Logical positivism

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Logical positivism ( also logical empiricism, neo-positivism, and empirio-criticism) was a philosophical school of thought originating in the 1920s that dealt with metaphysics. Its adherents attempted to rid philosophy of metaphysics by dismissing metaphysical statements as utterly meaningless.[1][2] Logical positivism is perhaps best known today for its defense of the verifiability criterion of meaning.

Most influential in the early development of the movement were a group of German and Austrian intellectuals meeting at the University of Vienna. This group of people became known as the Vienna Circle. Its members included, at one time or another, Moritz Schlick, Rudolf Carnap, Otto Neurath, and Hans Hahn. There was a similarly inclined group of intellectuals meeting in Berlin that comprised such figures as Hans Reichenbach, Carl Gustave Hempel, and David Hilbert.

A. J. Ayer introduced logical positivism to the Anglophone world after he visited Vienna. He is best known for his book Language, Truth, and Logic, first published in 1936.

Verifiability Criterion of Meaning

Logical positivists, in the tradition of Hume, Kant, and several other thinkers, divided propositions into two groups, namely, the analytic and the synthetic. They called "analytic" those propositions belonging to pure logic. They considered such statements to be tautological, and therefore not saying anything significant about the world. That is not to say, however, that the logical positivists considered analytical propositions to be useless; rather, analytic statements were considered to be useful in relating ideas to one another, in understanding the workings of language, and in constructing arguments.

Logical positivists called "synthetic" those propositions that make significant statements about the world. In general, any proposition that is not a tautology would be considered synthetic.

Within synthetic propositions, logical positivists distinguished between those that were meaningful and those that were meaningless. It is in the articulation of this demarcation that the verifiability criterion of meaning makes its appearance. While different logical positivist thinkers formulated the criterion differently, and its precise formulation continues to be problematic, the essential point is that a synthetic proposition is meaningful to a person only insofar as the person is aware of what (theoretically possible, thought not necessarily practical) observations would verify or falsify the proposition. This was interpreted to mean that the only meaningful sentences were those that could be "translated" into reports of direct observation, with the result that logical positivists believed that anyone uttering sentences that could not be so translated was simply babbling nonsense.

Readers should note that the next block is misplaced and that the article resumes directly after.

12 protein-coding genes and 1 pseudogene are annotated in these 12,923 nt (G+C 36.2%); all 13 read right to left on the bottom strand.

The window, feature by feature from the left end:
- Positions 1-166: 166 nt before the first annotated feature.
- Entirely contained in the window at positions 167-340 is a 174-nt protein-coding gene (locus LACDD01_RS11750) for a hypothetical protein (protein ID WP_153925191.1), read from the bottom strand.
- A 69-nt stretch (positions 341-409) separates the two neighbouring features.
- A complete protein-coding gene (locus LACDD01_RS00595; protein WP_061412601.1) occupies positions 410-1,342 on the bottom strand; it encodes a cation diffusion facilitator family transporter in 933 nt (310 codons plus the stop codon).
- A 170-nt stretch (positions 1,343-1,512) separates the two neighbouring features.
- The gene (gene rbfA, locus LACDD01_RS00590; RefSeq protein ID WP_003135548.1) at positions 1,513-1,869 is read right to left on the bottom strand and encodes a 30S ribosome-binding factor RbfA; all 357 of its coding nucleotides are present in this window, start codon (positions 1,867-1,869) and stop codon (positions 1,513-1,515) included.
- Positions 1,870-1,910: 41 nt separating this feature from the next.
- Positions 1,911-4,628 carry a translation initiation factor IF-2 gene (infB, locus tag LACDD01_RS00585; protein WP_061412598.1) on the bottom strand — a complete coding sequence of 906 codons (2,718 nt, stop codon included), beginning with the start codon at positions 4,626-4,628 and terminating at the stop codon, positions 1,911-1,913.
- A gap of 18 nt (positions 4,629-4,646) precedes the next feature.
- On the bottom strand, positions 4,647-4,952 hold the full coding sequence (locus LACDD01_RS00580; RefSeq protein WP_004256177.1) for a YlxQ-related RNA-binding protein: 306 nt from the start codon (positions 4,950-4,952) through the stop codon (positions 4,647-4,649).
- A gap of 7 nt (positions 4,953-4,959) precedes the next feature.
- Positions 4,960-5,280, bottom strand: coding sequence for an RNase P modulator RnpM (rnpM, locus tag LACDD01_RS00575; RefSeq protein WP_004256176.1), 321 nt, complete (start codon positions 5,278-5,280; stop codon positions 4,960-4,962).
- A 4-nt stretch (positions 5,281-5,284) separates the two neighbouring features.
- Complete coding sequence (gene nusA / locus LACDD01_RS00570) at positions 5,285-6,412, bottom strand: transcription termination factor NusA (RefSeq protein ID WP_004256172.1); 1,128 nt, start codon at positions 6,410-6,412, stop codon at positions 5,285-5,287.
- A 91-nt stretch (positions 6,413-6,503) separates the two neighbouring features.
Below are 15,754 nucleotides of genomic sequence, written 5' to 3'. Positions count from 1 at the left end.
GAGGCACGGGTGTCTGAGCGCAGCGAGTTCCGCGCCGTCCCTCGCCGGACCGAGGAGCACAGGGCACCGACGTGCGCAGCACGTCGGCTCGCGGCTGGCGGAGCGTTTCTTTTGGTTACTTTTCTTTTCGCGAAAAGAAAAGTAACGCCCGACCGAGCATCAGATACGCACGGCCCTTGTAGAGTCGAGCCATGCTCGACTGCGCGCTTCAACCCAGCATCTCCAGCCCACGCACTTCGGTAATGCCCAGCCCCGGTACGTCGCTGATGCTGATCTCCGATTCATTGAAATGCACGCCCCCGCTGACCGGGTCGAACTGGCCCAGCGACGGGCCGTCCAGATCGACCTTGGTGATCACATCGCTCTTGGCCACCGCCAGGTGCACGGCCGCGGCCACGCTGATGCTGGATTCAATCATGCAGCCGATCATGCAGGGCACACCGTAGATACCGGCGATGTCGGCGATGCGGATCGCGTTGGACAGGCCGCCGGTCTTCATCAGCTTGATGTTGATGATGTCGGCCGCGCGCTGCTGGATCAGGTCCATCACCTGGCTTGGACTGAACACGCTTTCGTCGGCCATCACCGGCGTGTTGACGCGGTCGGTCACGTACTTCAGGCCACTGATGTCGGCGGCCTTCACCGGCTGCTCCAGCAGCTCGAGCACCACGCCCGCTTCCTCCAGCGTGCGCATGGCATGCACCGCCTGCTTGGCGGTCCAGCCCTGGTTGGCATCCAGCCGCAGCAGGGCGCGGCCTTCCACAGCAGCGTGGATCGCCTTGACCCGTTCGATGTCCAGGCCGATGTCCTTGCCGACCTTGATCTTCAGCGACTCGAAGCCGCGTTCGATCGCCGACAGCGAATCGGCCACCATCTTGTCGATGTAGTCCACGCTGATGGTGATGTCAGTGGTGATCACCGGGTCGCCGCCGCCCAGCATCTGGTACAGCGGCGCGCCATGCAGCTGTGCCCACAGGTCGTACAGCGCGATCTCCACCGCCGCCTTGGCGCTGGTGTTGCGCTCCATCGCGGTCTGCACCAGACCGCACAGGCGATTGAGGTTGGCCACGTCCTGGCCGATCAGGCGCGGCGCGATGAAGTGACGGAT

It is important to note here that most logical positivists did not contend that such "babbling" was without any communicative value; rather, it can perhaps less abrasively be described as cognitively meaningless, factually empty, devoid of truth-value. In other words, while sentences that did not meet the criterion did not express truths or falsehoods, they could still be expressive of the emotions of the speaker.

Theology and ethics

Applying the criterion to philosophy, logical positivists labeled as metaphysics any inquiry that depended on meaningless propositions, such as the true nature of reality and epistemology. In particular, they believed that theology and ethics are essentially metaphysical fields of inquiry. To them, ethical statements (such as "killing is wrong") and theological statements (e.g. "God exists" or "the soul is immortal") could not be verified or falsified by any conceivable empirical observation, so they were neither true nor false, instead being cognitively meaningless.

Logical positivists, then, should not be characterized as denying the existence of God, a god, or gods, though they certainly did not affirm it. They should not even be called agnostic. They considered as equally meaningless all of the characteristic theses of theists, atheists, and agnostics, namely, "There is a god or there are gods", "There are no gods at all", and "There is not enough evidence to determine whether or not there are any gods".

Most logical positivists believed that ethical propositions are expressions of emotion, attempts to evoke certain emotions in others, or attempts to induce certain behavior in others. For example, to many logical positivists, including A. J. Ayer, sentences such as "Killing is wrong" mean roughly the same as "Killing, yuck!", "Boo to killing!", or "Let us all feel bad about the thought of killing". Such a position regarding ethical statements, called emotivism, is not an ethical position, but a meta-ethical one. It is a subspecies of moral non-cognitivism.

Logical positivism today

Logical positivism is no longer held explicitly by academics. However, it has had a profound influence on the modern philosophy of science, philosophy of mind, and philosophy of language.


  1. The Vienna Circle, The Stanford Encyclopedia of Philosophy
  2. Ayer, Alfred J. Language, Truth, and Logic, 3rd ed. New York, Dover Publications, 1952.